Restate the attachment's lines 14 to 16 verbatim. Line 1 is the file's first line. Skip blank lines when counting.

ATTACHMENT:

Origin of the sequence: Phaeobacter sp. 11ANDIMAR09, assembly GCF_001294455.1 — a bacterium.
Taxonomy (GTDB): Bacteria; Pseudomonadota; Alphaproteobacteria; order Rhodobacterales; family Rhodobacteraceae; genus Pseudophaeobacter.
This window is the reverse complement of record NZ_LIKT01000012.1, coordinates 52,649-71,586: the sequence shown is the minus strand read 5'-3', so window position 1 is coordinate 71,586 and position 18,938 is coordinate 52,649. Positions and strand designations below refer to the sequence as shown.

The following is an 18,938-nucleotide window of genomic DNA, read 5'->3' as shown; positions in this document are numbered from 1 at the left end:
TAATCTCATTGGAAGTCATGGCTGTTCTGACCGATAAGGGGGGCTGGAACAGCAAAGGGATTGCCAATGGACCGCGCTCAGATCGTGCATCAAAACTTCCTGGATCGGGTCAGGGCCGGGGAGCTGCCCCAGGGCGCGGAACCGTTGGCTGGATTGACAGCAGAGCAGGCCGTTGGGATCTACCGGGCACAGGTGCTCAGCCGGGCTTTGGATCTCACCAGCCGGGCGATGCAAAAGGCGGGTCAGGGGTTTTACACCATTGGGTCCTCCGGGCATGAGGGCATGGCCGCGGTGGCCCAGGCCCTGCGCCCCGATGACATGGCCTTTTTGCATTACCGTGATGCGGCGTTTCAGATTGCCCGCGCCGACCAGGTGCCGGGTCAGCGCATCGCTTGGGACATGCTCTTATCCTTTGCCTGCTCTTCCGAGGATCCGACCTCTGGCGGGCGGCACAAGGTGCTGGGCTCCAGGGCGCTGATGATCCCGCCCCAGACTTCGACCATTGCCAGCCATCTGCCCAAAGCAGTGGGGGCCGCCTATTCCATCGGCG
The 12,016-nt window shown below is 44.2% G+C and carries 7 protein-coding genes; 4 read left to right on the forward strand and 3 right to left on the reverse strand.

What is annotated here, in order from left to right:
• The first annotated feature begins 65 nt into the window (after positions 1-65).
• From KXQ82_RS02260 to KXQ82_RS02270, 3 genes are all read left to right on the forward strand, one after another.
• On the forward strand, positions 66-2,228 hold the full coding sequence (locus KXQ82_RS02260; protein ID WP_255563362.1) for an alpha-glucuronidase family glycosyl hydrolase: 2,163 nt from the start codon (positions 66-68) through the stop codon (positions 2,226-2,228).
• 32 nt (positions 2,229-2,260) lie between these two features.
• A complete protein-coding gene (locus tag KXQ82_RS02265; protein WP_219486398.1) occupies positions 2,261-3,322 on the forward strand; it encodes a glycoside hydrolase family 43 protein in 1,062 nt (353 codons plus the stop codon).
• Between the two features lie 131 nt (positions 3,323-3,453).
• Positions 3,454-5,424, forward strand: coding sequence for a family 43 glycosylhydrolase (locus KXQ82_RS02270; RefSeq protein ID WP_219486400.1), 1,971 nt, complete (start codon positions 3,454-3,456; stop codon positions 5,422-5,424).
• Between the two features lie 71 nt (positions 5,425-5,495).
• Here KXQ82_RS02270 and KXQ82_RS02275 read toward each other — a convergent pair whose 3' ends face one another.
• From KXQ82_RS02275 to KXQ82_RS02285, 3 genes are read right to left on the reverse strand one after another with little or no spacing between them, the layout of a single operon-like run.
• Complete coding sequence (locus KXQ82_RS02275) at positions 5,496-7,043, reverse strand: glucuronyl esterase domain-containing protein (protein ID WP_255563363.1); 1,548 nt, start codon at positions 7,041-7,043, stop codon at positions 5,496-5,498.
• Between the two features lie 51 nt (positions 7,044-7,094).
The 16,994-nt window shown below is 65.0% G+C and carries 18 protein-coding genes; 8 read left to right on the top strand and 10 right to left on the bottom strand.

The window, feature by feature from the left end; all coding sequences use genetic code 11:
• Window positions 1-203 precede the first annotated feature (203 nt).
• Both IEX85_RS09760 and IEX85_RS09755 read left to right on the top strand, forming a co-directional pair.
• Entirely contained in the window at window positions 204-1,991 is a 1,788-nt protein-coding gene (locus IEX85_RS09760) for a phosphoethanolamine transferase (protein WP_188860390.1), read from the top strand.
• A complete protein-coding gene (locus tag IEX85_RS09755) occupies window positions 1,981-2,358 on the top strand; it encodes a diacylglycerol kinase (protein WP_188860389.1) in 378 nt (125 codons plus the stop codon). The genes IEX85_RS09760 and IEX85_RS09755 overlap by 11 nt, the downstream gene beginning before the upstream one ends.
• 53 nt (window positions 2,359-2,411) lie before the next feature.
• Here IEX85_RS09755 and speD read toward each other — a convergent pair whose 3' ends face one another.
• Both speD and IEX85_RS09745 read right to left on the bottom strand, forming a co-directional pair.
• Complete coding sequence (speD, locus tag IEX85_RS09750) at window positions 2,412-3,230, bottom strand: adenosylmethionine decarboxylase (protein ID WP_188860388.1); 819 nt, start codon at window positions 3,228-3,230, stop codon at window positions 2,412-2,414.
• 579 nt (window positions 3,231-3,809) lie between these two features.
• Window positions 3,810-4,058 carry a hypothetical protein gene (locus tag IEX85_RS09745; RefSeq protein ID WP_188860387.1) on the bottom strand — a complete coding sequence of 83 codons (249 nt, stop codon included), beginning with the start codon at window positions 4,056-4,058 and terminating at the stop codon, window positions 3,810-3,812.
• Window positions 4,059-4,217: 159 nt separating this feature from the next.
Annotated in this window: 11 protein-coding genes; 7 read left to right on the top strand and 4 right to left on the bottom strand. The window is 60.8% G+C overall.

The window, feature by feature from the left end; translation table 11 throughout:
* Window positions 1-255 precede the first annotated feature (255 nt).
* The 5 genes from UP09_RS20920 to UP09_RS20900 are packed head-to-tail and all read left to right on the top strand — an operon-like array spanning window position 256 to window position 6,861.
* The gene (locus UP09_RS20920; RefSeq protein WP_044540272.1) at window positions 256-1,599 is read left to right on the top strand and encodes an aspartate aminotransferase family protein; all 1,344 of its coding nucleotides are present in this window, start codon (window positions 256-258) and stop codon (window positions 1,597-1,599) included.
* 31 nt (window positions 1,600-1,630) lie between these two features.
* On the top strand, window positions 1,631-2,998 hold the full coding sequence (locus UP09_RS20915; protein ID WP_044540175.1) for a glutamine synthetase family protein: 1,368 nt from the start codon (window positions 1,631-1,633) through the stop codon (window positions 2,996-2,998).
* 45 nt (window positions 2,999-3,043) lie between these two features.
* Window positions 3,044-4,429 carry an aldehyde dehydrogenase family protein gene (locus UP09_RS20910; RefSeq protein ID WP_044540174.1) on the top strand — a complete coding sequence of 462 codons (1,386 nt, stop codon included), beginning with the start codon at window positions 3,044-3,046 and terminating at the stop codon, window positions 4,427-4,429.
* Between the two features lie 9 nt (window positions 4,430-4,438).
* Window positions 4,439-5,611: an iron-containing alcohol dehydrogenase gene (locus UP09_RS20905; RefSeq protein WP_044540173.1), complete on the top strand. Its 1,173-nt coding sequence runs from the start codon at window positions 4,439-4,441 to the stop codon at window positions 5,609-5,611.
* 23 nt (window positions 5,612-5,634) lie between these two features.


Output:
• Positions 3,454-5,424, forward strand: coding sequence for a family 43 glycosylhydrolase (locus KXQ82_RS02270; RefSeq protein ID WP_219486400.1), 1,971 nt, complete (start codon positions 3,454-3,456; stop codon positions 5,422-5,424).
• Between the two features lie 71 nt (positions 5,425-5,495).
• Here KXQ82_RS02270 and KXQ82_RS02275 read toward each other — a convergent pair whose 3' ends face one another.